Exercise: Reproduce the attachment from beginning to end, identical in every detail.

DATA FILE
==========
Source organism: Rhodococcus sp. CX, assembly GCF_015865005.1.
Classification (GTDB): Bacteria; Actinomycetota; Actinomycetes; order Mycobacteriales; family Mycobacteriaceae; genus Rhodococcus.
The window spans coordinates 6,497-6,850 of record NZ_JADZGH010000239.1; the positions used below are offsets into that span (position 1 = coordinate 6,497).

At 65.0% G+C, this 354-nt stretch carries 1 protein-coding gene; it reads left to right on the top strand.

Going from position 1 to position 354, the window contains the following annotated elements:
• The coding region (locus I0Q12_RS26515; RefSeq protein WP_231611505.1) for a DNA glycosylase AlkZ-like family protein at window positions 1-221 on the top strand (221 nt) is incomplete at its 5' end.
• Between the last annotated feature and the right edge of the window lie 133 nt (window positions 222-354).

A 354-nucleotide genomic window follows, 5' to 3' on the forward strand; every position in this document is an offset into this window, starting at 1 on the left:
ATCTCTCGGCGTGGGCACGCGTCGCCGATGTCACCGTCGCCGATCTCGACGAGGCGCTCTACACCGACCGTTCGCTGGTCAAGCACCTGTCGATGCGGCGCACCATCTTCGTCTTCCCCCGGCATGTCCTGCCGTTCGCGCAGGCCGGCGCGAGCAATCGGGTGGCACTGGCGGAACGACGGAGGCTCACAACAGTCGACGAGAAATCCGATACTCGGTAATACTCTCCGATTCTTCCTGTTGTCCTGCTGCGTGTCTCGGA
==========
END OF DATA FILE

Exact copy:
Source organism: Rhodococcus sp. CX, assembly GCF_015865005.1.
Classification (GTDB): Bacteria; Actinomycetota; Actinomycetes; order Mycobacteriales; family Mycobacteriaceae; genus Rhodococcus.
The window spans coordinates 6,497-6,850 of record NZ_JADZGH010000239.1; the positions used below are offsets into that span (position 1 = coordinate 6,497).

At 65.0% G+C, this 354-nt stretch carries 1 protein-coding gene; it reads left to right on the top strand.

Going from position 1 to position 354, the window contains the following annotated elements:
• The coding region (locus I0Q12_RS26515; RefSeq protein WP_231611505.1) for a DNA glycosylase AlkZ-like family protein at window positions 1-221 on the top strand (221 nt) is incomplete at its 5' end.
• Between the last annotated feature and the right edge of the window lie 133 nt (window positions 222-354).

A 354-nucleotide genomic window follows, 5' to 3' on the forward strand; every position in this document is an offset into this window, starting at 1 on the left:
ATCTCTCGGCGTGGGCACGCGTCGCCGATGTCACCGTCGCCGATCTCGACGAGGCGCTCTACACCGACCGTTCGCTGGTCAAGCACCTGTCGATGCGGCGCACCATCTTCGTCTTCCCCCGGCATGTCCTGCCGTTCGCGCAGGCCGGCGCGAGCAATCGGGTGGCACTGGCGGAACGACGGAGGCTCACAACAGTCGACGAGAAATCCGATACTCGGTAATACTCTCCGATTCTTCCTGTTGTCCTGCTGCGTGTCTCGGA